- Increased cerebrospinal fluid F2-isoprostanes are associated with aging and latent Alzheimer’s disease as identified by biomarkers. Montine TJ, et al. Neuromolecular Med. 2011; 13(1): 37-43.
- Cerebrospinal fluid markers for Alzheimer’s disease in a cognitively healthy cohort of young and old adults. Paternicò D, et al. Alzheimers Dement. 2012; 8(6): 520-527. Comparative Study.
- Age and diagnostic performance of Alzheimer disease CSF biomarkers. Mattsson N, et al. Neurology. 2012; 78(7): 468-476.
- Prevalence of cerebral amyloid pathology in persons without dementia: a meta-analysis. Jansen WJ, et al. JAMA. 2015; 313(19): 1924-1938. Meta-Analysis.
- Cerebrospinal fluid biomarkers and prediction of conversion in patients with mild cognitive impairment: 4-year follow-up in a routine clinical setting. Lanari A, et al. Scientific World Journal. 2009; 9: 961-966.
- Association between CSF biomarkers and incipient Alzheimer’s disease in patients with mild cognitive impairment: a follow-up study. Hansson O, et al. Lancet Neurol. 2006; 5(3): 228-234. Comparative Study.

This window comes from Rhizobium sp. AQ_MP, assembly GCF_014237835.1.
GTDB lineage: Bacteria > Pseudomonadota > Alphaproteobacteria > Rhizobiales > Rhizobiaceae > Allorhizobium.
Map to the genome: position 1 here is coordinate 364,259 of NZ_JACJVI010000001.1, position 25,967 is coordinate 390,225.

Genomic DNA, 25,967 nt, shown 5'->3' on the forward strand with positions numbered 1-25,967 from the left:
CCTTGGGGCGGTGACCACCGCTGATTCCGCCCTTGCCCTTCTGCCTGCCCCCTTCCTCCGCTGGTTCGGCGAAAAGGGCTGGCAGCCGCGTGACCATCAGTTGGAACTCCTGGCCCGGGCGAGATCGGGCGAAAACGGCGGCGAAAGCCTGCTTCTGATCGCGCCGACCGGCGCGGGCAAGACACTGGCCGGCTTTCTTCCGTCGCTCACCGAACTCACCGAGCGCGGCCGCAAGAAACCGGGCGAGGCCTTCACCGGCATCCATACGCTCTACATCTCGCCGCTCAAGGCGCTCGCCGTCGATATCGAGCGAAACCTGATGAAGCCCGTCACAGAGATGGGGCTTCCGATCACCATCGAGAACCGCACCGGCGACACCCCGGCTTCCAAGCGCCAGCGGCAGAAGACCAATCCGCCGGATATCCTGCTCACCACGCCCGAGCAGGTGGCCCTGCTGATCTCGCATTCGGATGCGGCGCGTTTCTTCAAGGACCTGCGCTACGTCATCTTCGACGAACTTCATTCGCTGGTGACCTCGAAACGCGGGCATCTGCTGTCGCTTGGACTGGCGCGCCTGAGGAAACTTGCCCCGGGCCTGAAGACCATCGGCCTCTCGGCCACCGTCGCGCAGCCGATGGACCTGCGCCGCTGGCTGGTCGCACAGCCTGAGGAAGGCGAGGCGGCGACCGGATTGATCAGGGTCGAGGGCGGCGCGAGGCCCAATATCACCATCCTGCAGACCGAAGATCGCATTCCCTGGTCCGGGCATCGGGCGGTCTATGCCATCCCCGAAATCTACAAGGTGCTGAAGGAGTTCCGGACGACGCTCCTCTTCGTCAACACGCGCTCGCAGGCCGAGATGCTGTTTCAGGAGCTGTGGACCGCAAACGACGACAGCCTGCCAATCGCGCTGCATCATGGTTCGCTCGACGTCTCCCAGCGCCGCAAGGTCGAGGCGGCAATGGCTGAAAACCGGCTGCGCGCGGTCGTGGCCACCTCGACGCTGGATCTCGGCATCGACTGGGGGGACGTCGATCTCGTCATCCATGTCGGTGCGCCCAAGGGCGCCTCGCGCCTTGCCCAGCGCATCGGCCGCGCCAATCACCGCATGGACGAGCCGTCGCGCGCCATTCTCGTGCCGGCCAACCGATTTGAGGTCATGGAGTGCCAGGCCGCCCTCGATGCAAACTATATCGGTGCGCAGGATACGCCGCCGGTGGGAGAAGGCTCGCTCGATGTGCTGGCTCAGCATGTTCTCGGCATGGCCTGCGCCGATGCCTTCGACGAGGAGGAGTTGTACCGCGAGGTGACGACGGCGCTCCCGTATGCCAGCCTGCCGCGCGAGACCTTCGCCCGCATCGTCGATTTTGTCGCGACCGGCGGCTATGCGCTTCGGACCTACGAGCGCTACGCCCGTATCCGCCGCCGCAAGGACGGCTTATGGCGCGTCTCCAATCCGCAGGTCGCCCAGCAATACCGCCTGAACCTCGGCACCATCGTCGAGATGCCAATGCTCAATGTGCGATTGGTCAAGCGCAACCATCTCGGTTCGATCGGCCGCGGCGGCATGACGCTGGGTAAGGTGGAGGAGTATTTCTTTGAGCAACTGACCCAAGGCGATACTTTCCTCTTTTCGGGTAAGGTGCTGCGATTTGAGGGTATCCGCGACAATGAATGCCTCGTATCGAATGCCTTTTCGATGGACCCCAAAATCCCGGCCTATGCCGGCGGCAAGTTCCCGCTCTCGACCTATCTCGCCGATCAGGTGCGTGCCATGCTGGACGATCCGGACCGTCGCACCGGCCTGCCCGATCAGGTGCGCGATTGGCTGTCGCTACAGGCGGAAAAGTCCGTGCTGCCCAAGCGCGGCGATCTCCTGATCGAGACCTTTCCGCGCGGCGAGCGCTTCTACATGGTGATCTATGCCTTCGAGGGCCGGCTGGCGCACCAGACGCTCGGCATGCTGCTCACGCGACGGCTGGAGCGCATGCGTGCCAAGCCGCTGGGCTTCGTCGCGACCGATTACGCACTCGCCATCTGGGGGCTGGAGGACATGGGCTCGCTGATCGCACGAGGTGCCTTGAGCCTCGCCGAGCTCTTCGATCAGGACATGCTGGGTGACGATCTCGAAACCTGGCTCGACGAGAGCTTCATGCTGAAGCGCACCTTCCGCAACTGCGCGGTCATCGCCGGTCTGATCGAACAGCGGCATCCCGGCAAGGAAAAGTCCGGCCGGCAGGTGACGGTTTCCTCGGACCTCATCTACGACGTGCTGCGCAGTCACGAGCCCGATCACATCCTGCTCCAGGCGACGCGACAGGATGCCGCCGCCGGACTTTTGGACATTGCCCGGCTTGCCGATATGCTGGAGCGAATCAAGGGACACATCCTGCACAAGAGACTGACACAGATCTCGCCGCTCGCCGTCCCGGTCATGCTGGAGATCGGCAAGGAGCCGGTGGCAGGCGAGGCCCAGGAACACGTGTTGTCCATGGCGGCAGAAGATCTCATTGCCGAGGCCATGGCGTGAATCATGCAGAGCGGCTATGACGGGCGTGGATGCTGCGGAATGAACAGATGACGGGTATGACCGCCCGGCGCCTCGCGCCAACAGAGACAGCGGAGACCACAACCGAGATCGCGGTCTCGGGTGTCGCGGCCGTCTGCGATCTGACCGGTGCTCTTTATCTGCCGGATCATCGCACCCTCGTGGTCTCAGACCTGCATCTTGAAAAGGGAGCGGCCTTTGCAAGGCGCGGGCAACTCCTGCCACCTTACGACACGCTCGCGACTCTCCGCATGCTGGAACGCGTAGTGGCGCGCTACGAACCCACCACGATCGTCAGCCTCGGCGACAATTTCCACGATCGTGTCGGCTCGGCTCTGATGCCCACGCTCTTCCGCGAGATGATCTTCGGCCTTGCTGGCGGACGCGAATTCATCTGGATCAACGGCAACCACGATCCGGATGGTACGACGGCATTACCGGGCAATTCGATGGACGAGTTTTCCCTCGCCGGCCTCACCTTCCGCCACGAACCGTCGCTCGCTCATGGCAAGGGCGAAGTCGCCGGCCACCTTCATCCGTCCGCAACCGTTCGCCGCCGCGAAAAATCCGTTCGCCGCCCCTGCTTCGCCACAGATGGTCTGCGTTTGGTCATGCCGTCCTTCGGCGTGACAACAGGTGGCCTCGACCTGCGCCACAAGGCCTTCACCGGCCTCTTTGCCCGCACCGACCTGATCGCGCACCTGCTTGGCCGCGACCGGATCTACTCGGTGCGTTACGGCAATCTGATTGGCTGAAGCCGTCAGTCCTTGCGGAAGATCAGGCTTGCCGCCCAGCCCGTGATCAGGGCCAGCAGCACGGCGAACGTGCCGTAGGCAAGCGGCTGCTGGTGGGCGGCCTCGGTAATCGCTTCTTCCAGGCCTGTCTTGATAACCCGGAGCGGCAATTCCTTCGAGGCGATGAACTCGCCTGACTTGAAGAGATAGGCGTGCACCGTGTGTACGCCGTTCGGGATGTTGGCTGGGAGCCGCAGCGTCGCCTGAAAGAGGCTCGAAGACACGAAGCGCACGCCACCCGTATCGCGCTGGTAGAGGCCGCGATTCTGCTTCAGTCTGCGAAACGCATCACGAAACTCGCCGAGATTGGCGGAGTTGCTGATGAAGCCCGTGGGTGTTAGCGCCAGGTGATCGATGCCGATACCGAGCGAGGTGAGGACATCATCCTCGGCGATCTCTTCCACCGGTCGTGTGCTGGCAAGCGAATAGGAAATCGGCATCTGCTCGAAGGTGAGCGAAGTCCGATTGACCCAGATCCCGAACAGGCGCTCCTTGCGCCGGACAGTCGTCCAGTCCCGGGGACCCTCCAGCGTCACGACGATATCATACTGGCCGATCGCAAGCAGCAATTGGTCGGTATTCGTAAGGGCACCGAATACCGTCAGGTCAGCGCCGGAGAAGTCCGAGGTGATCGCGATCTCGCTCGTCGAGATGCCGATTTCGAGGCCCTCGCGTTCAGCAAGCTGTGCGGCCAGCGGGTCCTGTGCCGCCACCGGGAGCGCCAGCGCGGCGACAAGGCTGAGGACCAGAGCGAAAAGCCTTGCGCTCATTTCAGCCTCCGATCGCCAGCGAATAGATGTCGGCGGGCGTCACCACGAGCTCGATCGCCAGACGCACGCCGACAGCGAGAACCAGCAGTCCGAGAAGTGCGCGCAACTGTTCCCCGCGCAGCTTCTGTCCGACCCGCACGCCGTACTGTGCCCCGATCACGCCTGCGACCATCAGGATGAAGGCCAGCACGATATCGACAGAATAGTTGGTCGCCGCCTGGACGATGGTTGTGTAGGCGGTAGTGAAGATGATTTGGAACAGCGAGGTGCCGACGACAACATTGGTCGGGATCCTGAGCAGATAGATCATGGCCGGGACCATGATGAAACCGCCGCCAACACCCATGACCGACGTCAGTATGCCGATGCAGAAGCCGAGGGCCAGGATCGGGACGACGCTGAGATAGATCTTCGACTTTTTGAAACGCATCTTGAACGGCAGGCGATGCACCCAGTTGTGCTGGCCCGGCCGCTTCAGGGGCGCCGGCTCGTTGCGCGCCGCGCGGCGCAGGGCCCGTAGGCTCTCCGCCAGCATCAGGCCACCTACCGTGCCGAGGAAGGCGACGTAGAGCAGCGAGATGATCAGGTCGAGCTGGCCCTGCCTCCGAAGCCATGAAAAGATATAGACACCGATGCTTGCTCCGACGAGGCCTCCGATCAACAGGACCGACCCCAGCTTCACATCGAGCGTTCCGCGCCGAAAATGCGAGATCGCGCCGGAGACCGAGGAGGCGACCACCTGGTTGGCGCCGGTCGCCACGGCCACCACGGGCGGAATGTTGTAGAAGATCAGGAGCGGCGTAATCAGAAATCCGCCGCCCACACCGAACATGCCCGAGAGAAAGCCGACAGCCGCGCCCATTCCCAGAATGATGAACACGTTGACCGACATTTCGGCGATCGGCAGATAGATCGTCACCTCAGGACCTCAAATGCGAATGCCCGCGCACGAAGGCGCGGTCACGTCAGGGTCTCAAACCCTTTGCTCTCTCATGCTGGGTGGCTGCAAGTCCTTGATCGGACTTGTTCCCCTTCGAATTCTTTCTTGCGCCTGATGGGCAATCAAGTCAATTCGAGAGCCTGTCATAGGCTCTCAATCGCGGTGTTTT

- Cerebrospinal fluid levels of β-amyloid 1-42, but not of tau, are fully changed already 5 to 10 years before the onset of Alzheimer dementia. Buchhave P, et al. Arch Gen Psychiatry. 2012; 69(1): 98-106. Comparative Study.
- A diagnostic scale for Alzheimer’s disease based on cerebrospinal fluid biomarker profiles. Lehmann S, et al. Alzheimers Res Ther. 2014; 6(3): 38.
- Relevance of Aβ42/40 Ratio for Detection of Alzheimer Disease Pathology in Clinical Routine: The PLMR Scale. Lehmann S, et al. Front Aging Neurosci. 2018; 28(10):138
- Neurochemical dementia diagnostics: a simple algorithm for interpretation of the CSF biomarkers. Lewczuk P, et al. J Neural Transm (Vienna). 2009; 116(9): 1163-1167.
- Validation of the Erlangen Score Algorithm for the Prediction of the Development of Dementia due to Alzheimer’s Disease in Pre-Dementia Subjects. Lewczuk P, et al. J Alzheimers Dis. 2015; 48(2): 433-441.
- Validation of the Erlangen Score Algorithm for Differential Dementia Diagnosis in Autopsy-Confirmed Subjects. Somers C, et al. J Alzheimers Dis. 2019; 68(3): 1151-1159.